What are some of the bands YOU listen to and enjoy today? Are there any new artists you really love, and is there anyone you feel a kinship with, music-wise?

Well, I kinda go back and forth across the musical spectrum as I feel like I’m a folk as well as alt-rock guy. Currently I’ve been trying to write a lot for the new as yet unnamed project so I haven’t been listening to as much music as I was about a month ago. That said, on the acoustic side of things I’ve been on a Wizz Jones, Mississippi John Hurt, Towns Van Zandt kick over the past few months. On the rock side I’ve been listening lots to Untitled #23, esp. since the Church are touring and we’re going to catch them a couple of times, then, probably because I’ve seen them live of late, been listening to the new Neko Case CD and the new Doves CD. Also recently saw the Walkmen and they completely blew me away. Their new CD You & Me pretty much to me achieves the nearly impossible: as a contemporary band they actually have their own unique sound. I was also diggin’ the new Peter Doherty CD but I fear I’ve mis-placed it!!!!
I really don’t know with whom I share a kinship with music-wise at this point in my life. Seriously I’ve no idea. One artist who probably isn’t that well known in the United States who really impresses me is Ned Collette, a young man from Melbourne, OZ. I’ve esp. had his CD Jokes & Trials in pretty heavy rotation for over a year now.

I know you are working on yet another project, other than Mellow Drunk or your solo music. Can you give a sneak-peak of what we can look forward to when you are ready to release that?

I did a series of concerts last year with a project called Memory’s Mystic Band, which was essentially a revolving group of friends taking some of the acoustic songs to a more electric setting. Of late I’ve been working with a four piece electric band (guitar, bass, drums and keys) and if that can get off the ground I hope to be playing out again by late August. In that band I’m much more concerned with being an electric guitarist again and trying out some more unpredictable stuff. Don’t know… maybe somewhere between Television and the early Triffids??? Leonard Cohen meets Love??

Do you have any plans for any kind of tour to support some of this new music you're creating? I'm hoping you'll come back to New York, hint hint!

O… I’d love to come back to NYC anytime to perform. I had Sean and Steve, along with Ville Vilpponen, with me last spring playing in New York and Ville (who’s playing bass in the new project along with his brother Jaakko on drums) and I were just taking the other day about what a blast it was to play NYC. I hope to be back soon – promise!!!!

And lastly, what female singer do you think you might sound great singing with?

You know thinking that one over I’d love to do a duet with Natasha Khan. Whatcha think??? Don’t know the new CD very well but saw Bat for Lashes a couple of times on their first US tour and she’s great!!!!

Leigh, I would definitely agree on that last answer! I love Natasha's voice and her creativity with her music, and I am a big fan of her second album, the new one, Two Suns. You are spot on with that thought: the two of you would make mind-blowing music.

A million thanks to Leigh Gregory for doing this interview. Time for me to go play some Mellow Drunk CDs. Never 'not in the mood' for that.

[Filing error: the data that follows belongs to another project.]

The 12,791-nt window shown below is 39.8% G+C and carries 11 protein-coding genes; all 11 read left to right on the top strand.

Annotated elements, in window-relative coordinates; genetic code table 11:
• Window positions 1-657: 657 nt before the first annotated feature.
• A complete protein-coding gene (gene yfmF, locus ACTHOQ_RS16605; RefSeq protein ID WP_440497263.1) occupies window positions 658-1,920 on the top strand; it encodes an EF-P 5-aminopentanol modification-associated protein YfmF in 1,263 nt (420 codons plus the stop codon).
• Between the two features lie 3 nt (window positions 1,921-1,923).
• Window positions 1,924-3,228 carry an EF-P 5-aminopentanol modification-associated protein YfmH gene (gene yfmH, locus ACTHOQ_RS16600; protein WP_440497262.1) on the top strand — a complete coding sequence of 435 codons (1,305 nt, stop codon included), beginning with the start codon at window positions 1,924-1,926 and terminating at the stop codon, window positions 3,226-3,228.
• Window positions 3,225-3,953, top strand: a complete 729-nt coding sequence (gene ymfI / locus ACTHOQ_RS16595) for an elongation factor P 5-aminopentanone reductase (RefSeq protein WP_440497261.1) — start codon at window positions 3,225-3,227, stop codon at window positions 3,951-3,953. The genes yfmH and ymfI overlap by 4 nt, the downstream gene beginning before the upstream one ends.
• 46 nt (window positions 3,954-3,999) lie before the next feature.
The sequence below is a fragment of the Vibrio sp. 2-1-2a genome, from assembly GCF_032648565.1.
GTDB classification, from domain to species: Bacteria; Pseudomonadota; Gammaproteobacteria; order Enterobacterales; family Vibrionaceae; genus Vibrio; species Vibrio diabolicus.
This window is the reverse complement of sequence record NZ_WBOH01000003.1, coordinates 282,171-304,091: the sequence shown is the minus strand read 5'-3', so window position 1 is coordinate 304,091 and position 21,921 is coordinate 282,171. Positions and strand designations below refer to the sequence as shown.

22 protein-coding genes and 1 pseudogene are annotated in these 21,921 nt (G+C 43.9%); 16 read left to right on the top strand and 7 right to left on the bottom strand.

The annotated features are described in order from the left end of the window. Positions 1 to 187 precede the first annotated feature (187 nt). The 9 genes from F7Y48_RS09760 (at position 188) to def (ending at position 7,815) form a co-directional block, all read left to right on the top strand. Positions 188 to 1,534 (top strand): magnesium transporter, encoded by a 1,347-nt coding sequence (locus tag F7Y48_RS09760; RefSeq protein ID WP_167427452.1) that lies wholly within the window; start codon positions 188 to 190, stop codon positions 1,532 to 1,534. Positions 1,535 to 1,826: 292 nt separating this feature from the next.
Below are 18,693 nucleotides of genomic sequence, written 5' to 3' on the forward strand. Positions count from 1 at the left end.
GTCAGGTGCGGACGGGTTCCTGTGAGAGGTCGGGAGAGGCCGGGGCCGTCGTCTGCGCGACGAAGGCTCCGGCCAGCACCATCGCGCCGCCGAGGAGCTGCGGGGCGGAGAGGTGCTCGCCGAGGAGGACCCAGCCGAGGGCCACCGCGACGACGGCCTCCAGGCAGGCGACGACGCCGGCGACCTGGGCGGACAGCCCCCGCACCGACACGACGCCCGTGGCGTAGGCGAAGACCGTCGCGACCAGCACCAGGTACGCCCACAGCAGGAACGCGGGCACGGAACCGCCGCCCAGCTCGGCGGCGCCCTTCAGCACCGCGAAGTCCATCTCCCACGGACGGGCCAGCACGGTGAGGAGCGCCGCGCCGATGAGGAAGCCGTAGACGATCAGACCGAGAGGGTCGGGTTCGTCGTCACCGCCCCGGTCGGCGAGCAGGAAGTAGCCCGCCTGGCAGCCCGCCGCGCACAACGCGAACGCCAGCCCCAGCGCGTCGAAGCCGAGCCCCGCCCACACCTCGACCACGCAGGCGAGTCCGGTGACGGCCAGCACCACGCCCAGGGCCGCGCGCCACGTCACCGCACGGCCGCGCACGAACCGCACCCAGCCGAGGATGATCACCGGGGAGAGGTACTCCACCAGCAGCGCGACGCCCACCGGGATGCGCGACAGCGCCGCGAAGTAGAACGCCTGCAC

Friday, June 5, 2009

Spirit Vine

A new band out of Los Angeles, Spirit Vine, has captured the essence of the peace and love movement of the late 60s. From the moment I heard their contribution to the Psyilocybin Sounds compilation Open Your Mind, a song titled 1122, I felt an overwhelming feeling of joy, relaxation, and a general sense of well-being envelope me. As the song went on, so did the lovely feelings it evokes. So the song 1122 went on repeat.

Now as I listen to all of the songs Spirit Vine has put to play on their MySpace, I want to share them with my fellow psycho-nauts. Jacquelinne has the voice: soulful and introspective. Gabriel sometimes sings with her, creating the male-female vocal stylings that give shivers. I could listen to this all day. Spirit Vine has their own blog which does say the magic words I love to hear: they are working on recording a full-length album. Soon, the magical, mystical songs of the Spirit Vine will be available for purchase on a CD. Check them out now; begin the journey. Leave the worries of the world outside for a moment. Find your psychedelic soul within these songs.

Thursday, June 4, 2009

The Lucid Dream

Another band that appears to be rather new & unknown, The Lucid Dream, from the UK, has caught my attention. One of their songs, called Love In My Veins, is a highlight from the compilation album Open Your Mind (Psyilocybin Sounds). Actually, I should say, Love In My Veins is a highlight amongst an entire album full of highlights, a true psychedelic shining star! You can hear that song along with some other sweet psychedelic tunes on The Lucid Dream's MySpace song player. And while you are there, pay close attention to Hits Me Like I'm Stoned. That song may turn out to be something future fans of the band seek out as a special and rare find. I am quite happy to say I have it my collection of "songs by new, but already loved, psych bands".
Since I don't live in the UK, I can't have the pleasure of seeing The Lucid Dream perform, but I am enjoying listening to the songs they have recorded already and I hope to hear soon, that they are working on an album. I consider The Lucid Dream one of the crop of new artists who are taking one of the best styles of music (fuzzed-out psychedelic drone) and expanding upon it in exciting ways. I have read some write-ups comparing The Lucid Dream's music to that of Spacemen 3, Verve, and The Jesus and Mary Chain. Personally, I hear a bit of Black Rebel Motorcycle Club and my good friend hears a bit of Spiritualized tucked in there. These are all comparisons to be proud of. If you live in the UK and are a fan of festivals, check the details of The Lucid Dream's summer festival dates on their MySpace page, and go see them perform! I wish I could!
photo credit: Lucy Johnson